Genetics researchers who kept carefully tracking the new coronavirus variants claim that they’ve observed new lineage traits that may be an early sign of a new variant, as it was seen in Alpha, Beta, and Gamma.
The variant they are analyzing is known as C.1.2. It has been identified in South Africa and other countries in Asia and the Pacific, as per a specialized report.
They are not yet positive that the chain of mutations it experienced will make it more dangerous, but it features changes that made other variants increase their transmissibility and likelihood of dodging the immune system’s response to a certain extent.
However, extra mutations don’t necessarily mean that a strain is more dangerous, as most mutations actually weaken a virus.
However, in the slight chance that a combination of mutations makes a virus more efficient, there is a more considerable chance that a new mutation would cancel out all of the other mutations’ effects.
Penny Moore, a virologist of South Africa’s National Institute for Communicable Diseases, is part of the team that tracks the progress of the strain.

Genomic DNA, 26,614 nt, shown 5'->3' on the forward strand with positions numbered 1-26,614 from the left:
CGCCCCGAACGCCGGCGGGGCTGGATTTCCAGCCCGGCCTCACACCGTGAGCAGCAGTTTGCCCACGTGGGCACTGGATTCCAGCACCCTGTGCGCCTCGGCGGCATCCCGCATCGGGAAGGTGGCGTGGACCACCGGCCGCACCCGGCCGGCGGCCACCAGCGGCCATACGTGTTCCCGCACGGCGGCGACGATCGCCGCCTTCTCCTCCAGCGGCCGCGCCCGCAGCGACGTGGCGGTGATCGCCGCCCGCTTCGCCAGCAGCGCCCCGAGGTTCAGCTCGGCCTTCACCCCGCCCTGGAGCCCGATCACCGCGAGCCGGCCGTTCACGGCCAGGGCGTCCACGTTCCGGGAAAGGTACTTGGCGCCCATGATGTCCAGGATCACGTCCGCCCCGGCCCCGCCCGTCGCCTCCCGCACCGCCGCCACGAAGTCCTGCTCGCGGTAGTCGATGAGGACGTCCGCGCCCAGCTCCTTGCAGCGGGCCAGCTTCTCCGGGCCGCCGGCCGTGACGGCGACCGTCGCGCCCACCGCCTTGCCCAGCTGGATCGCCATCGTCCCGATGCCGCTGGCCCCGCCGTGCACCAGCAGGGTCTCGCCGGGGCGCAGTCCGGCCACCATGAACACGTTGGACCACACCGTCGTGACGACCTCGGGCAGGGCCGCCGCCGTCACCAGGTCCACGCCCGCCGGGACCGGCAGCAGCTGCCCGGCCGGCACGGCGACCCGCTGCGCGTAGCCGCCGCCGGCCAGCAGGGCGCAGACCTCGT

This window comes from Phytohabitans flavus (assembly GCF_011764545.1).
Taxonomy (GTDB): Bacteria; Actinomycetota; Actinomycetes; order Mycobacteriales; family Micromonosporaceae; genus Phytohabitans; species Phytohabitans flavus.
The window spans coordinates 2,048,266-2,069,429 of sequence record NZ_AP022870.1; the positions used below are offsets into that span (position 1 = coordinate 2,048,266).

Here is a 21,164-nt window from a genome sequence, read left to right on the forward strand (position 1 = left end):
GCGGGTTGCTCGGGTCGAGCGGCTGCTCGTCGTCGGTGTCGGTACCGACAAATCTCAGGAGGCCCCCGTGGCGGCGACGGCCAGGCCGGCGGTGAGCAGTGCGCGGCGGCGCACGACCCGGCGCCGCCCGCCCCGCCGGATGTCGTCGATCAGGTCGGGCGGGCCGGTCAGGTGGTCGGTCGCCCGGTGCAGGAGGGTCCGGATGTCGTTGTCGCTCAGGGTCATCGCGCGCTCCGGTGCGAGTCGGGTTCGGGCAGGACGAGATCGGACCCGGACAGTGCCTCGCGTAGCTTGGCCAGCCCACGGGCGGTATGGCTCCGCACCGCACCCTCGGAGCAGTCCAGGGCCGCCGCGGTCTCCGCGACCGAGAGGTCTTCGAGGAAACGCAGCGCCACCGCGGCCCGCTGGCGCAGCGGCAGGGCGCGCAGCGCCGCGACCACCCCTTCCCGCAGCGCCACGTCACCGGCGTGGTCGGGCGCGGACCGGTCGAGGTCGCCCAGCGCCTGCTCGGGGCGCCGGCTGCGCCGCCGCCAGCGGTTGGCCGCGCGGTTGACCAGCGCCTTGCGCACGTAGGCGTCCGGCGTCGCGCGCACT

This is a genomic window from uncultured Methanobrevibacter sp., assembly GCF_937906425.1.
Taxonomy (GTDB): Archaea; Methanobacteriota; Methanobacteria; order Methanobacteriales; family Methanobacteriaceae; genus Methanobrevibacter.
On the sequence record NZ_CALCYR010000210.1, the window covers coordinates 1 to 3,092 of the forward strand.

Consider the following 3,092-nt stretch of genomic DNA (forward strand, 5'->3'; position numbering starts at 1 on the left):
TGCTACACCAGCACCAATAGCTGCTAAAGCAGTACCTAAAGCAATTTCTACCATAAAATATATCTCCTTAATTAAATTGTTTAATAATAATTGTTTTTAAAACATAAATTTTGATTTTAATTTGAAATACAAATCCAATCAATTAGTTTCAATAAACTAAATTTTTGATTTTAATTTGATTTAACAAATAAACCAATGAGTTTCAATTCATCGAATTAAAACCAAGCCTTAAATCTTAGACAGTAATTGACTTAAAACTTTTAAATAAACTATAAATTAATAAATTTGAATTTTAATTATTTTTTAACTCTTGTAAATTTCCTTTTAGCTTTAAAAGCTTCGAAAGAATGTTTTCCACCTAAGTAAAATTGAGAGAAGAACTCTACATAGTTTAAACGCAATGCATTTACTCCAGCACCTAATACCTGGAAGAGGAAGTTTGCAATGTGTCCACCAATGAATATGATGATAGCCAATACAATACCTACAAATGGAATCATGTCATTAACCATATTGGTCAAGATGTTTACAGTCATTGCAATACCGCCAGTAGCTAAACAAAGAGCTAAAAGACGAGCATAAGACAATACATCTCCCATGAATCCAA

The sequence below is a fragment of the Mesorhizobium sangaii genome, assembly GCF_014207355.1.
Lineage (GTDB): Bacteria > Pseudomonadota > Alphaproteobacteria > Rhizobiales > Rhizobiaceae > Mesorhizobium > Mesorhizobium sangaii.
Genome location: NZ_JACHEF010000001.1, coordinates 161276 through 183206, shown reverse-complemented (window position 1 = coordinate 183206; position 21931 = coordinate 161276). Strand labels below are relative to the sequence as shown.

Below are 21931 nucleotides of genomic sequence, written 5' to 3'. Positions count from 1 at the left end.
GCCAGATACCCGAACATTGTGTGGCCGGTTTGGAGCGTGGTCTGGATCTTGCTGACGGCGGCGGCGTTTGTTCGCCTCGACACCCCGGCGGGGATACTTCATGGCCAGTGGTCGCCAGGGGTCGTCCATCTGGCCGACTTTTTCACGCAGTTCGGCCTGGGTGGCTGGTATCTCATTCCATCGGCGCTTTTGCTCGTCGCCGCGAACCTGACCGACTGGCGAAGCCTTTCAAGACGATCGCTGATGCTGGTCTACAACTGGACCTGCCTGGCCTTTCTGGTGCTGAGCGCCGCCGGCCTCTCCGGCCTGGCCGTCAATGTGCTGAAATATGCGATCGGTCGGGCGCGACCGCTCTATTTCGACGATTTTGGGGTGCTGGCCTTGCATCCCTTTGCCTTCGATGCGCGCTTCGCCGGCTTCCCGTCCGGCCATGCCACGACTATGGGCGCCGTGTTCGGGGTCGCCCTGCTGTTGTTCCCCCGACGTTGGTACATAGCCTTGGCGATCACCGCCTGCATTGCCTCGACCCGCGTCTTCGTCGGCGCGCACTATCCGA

“We are currently assessing the impact of this variant on antibody neutralization following SARS-CoV-2 infection or vaccination against SARS-CoV-2 in South Africa,” the team wrote in a report.
They also added that the variant had been observed throughout the third wave of South African Infections since May 2021, and it was also observed in several other regions of the globe, which is why they are keeping an eye on it.
In the past, the emergence of new SARS-CoV-2 strains normally is associated with new waves of infection.
For the moment, the researchers can’t put a label on the new variant, as they can’t yet tell if it’s a variant of interest or variant of concern, which typically are more easily transmittable and have a higher tolerance to vaccines or treatments.